No Inessential readers have complained about the sponsorships, which made me glad. Booking was pretty easy. But dealing with all this is more work than you might think — and, more importantly, it doesn’t fit with how I think of my blog, which is my labor of love. So I’m stopping.
I’ll continue to run ads from The Deck, though. It’s different because it’s different.
But anyway — that’s the scoop. No more sponsors. (Unless somebody offers me a crazy amount of money, that is. Because doi.)
To all the folks who sponsored this blog this year: thank you so much. It was very appreciated.
This post of mine, almost two years old — How Much, or How Little, I Use Interface Builder These Days — was referenced on Twitter recently.
It’s worthwhile to revisit these old posts when things change. And my use of Interface Builder has changed quite a bit since writing that post.
Here’s what’s changed:
Auto layout has become more and more a required thing. Recently I was doing layout the old-fashioned way on OS X — using
resizeSubviewsWithOldSize: — and, in the specific context where I was using it, it didn’t work correctly. (The layout wasn’t actually updated without resizing the window or similar trickery.) This tells me that to stick with the old-fashioned method is to commit to frustration.
This would be terrible news, but Interface Builder’s auto layout support is much improved since that old post. It no longer creates unasked-for constraints as I’m working. That’s huge.
Some other good things have happened. We have storyboards on Macs now, which make it easier to manage things like preferences windows and login/create-account flows.
And we now have IB_DESIGNABLE and IBInspectable, which makes Interface Builder more useful for designers, which is great if you’re like me and want your designers to have as much direct manipulation as possible.
So. A few good things, taken together, tipped me over, and these days I use Interface Builder a ton.
On the Omni blog, several Omni employees write about their favorite apps of 2014. Waterlogue, MarsEdit (that’s mine), Overcast, 80 Days, Prompt 2, BBEdit 11, Aeropress Timer, Editorial, and Pinswift.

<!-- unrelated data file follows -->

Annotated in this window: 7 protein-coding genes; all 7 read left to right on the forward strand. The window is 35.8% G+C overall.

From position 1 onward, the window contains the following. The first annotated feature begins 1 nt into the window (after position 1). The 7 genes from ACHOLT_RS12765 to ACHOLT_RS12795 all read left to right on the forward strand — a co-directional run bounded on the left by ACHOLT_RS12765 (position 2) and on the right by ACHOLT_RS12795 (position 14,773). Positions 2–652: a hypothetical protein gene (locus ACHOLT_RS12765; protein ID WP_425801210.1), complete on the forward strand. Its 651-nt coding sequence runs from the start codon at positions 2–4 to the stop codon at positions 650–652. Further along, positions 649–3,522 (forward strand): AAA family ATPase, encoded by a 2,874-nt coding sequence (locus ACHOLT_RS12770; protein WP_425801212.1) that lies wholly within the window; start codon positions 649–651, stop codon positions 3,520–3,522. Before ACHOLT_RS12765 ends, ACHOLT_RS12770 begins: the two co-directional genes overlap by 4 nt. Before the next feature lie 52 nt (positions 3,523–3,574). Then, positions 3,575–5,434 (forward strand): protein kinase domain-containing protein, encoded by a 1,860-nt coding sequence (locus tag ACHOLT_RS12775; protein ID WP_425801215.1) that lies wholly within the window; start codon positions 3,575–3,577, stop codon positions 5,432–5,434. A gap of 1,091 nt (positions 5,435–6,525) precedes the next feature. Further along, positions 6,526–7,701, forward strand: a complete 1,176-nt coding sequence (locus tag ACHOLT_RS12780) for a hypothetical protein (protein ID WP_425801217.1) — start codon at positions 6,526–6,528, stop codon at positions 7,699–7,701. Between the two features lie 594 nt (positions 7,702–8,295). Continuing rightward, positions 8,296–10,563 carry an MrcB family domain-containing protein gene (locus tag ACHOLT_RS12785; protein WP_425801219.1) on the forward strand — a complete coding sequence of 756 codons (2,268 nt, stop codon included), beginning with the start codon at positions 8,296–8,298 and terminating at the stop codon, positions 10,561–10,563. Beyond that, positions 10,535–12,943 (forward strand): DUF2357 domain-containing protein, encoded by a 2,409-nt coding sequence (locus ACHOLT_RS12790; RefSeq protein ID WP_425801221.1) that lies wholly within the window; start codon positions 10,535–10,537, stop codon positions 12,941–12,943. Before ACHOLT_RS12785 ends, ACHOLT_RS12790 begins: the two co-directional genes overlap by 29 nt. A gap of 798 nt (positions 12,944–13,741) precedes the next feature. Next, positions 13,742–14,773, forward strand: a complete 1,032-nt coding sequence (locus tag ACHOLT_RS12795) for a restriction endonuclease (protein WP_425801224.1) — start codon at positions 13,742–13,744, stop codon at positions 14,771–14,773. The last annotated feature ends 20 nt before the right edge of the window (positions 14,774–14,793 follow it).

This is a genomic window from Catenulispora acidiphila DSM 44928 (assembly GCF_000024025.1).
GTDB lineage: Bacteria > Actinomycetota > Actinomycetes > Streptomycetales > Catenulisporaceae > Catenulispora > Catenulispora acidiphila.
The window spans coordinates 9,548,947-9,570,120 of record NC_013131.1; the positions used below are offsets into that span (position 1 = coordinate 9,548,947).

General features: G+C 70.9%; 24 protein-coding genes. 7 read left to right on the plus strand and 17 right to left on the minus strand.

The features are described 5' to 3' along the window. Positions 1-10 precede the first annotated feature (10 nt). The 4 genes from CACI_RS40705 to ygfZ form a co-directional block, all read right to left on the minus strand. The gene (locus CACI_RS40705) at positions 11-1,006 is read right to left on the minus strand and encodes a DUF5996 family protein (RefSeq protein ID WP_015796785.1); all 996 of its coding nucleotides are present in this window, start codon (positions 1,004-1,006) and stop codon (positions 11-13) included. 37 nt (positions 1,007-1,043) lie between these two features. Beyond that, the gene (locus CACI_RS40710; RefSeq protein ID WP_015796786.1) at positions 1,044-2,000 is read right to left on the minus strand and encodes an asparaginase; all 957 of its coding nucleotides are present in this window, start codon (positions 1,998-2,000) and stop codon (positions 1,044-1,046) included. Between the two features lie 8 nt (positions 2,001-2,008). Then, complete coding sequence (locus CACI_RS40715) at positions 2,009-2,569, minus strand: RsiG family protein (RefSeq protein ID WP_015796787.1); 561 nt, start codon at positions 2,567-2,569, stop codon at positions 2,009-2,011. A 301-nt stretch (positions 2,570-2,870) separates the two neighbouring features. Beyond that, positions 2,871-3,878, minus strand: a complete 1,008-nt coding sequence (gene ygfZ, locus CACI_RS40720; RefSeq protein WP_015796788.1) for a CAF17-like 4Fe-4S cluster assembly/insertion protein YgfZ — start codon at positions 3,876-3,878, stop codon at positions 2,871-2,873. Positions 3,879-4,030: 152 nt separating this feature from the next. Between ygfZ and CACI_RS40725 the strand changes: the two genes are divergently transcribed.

Omni design idol William Van Hecke’s talk from CocoaLove — Your App Is Good and You Should Feel Good — is up on Vimeo.
Your writing doesn’t come from a factory. Neither does artisanal software.
A bunch of small, independent software visionaries have teamed together once again this season to bring you fresh, opinionated, and exciting tools for thinking and writing.
- Tinderbox: the tool for notes
- DEVONthink Pro: your Mac paperless office
- Scrivener: your complete writing studio
- Nisus Writer Pro: the powerful word processor for OS X
- Aeon Timeline: timeline tool for creative thinking
- TextExpander: type more with less effort
- Take Control Books: the answers that you need now
No bundles or games or gimmicks; just great software at a great price, right at the vineyard gate.
(PS Brent speaking. This is the last sponsorship I plan to run on my blog. And it’s a great one. My entire career has been about tools for reading and writing — and so the developers behind these apps are my spiritual kin. Also worth noting: it’s not a bundle. Buy exactly the apps you want, for 25% off.)
Bryan Irace suggests UIKit needs a Safari view controller:
It’d be wonderful if Apple provided a “Safari view controller” that developers could present directly from within their applications. This controller would run out of process and work almost exactly like MFMailComposeViewController and MFMessageComposeViewController already do for composing emails and text messages respectively. The app would provide the controller with a URL (and optionally, a tint color), but otherwise what the user does in it would remain secure and isolated from any third-party code, yet fully integrated with Safari.app and Safari controllers presented by other applications.
That’s officer thinking.
Local hero (and my co-worker at Omni) Tim Ekl writes about designated initializers and NS_DESIGNATED_INITIALIZER.
Managing teams is hard. Imagine it’s Monday morning and your team doesn’t know what they’re working on for the week. Plans change and schedules change with them. Spreadsheets weren’t built for this.
Harvest Forecast is a tool designed to plan your team’s time. Visualize schedules in Forecast and easily adjust them as needed. Forecast keeps your team’s expectations on the same page and helps you move projects forward.
As new projects come in, you’ll know who's available, and when to hire. Leave behind bloated spreadsheets and begin scheduling in Harvest Forecast with a free 30-day trial.
Through absolutely no effort on my part, OmniFocus for iPad and for Mac are both on the list. (My work on OmniFocus for Mac isn’t shipping yet.) I’m so proud of the team.
Mark Alldritt — one of my heroes, one of the people whose example got me into and excited about the industry — writes about Script Debugger’s 20th anniversary.
Note that it was originally developed “on a Mac SE/30 with 4MB RAM using Think C.” Imagine.